“The History of American Eugenics: Lessons for the Second Genetic Century”
Dr. Christopher Hook of the Mayo Clinic will present a lecture titled "The History of American Eugenics: Lessons for the Second Genetic Century" on Wednesday, Oct. 2 at Baker University Center Ballroom A at 8 p.m.
The end of the 19th and beginning of the 20th centuries saw an explosion of interest in genetics, and a widespread belief that eugenics could improve humanity. This belief impacted all aspects of American society, including politics, science, education, medicine, media, immigration policy, law, and mainstream religion, and resulted in the forcible sterilization of thousands of Americans. Although the term "eugenics" is no longer widely used, eugenic thinking is still very much alive today, and is supported by a surprising number of prominent bioethicists. We must once again wrestle with the ethics of our medicine, science, and technology. This lecture will briefly review the history of American eugenics, and raise questions we should be asking as we enter into the second genetic century.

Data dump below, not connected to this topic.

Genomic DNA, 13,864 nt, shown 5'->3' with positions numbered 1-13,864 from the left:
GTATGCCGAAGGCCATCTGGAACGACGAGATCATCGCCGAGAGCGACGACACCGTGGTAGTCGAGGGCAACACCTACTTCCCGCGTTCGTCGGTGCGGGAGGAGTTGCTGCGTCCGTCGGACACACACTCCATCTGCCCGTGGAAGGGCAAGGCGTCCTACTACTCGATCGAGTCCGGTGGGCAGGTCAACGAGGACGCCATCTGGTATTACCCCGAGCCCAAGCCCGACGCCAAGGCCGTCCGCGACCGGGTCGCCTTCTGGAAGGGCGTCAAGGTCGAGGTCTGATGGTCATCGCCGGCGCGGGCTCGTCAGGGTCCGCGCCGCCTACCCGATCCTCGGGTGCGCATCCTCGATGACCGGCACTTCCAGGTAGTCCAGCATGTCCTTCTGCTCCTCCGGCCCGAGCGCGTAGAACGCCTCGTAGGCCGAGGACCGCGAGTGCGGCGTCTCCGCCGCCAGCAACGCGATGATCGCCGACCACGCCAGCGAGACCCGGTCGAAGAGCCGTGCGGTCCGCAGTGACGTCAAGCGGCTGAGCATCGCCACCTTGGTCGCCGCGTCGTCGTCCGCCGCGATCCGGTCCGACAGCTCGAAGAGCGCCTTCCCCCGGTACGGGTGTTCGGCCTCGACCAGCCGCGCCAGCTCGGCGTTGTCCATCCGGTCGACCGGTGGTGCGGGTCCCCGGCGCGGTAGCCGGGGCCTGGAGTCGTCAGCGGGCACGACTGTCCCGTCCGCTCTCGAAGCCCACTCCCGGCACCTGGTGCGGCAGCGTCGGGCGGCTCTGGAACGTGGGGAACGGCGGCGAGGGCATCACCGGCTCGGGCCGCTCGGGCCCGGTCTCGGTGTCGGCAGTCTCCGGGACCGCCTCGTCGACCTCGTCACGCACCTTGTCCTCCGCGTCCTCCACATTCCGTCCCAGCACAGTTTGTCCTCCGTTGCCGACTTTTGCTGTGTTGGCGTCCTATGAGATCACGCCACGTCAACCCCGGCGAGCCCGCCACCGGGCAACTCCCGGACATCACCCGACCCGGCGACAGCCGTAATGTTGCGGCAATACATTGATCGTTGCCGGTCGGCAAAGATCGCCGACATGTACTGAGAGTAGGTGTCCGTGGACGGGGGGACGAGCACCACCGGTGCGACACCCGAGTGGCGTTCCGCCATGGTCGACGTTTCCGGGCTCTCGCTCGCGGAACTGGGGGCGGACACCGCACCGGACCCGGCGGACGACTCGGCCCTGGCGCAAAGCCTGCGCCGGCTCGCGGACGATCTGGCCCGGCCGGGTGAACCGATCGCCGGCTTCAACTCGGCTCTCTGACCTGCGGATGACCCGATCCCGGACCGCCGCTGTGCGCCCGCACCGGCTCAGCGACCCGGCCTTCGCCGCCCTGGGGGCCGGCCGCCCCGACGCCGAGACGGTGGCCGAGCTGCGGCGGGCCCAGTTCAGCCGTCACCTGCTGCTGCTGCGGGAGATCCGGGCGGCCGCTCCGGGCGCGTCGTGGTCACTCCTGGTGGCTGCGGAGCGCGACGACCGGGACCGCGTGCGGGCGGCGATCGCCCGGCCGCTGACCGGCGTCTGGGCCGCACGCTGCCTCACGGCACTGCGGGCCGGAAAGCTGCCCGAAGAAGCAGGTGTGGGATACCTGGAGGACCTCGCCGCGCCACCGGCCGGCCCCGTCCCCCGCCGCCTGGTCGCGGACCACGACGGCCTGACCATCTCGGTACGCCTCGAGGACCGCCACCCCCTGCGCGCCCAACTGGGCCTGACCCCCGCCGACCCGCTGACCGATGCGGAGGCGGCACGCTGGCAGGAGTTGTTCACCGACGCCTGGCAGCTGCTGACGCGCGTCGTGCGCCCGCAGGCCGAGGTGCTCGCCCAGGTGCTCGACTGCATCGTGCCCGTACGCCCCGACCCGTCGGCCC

Dr. Christopher Hook is a practicing medical doctor at the Mayo Clinic in Rochester, Minnesota and a researcher in the field of medical ethics. For more information on Dr. Hook, visit http://www.mayoclinic.org/bio/10315624.html. His lecture is being sponsored by SAC, the Colson Center, the Alliance Defending Freedom, and Ratio Christi.
For more information about the event, contact Sarah Welch at firstname.lastname@example.org.
Published: Sep 26, 2013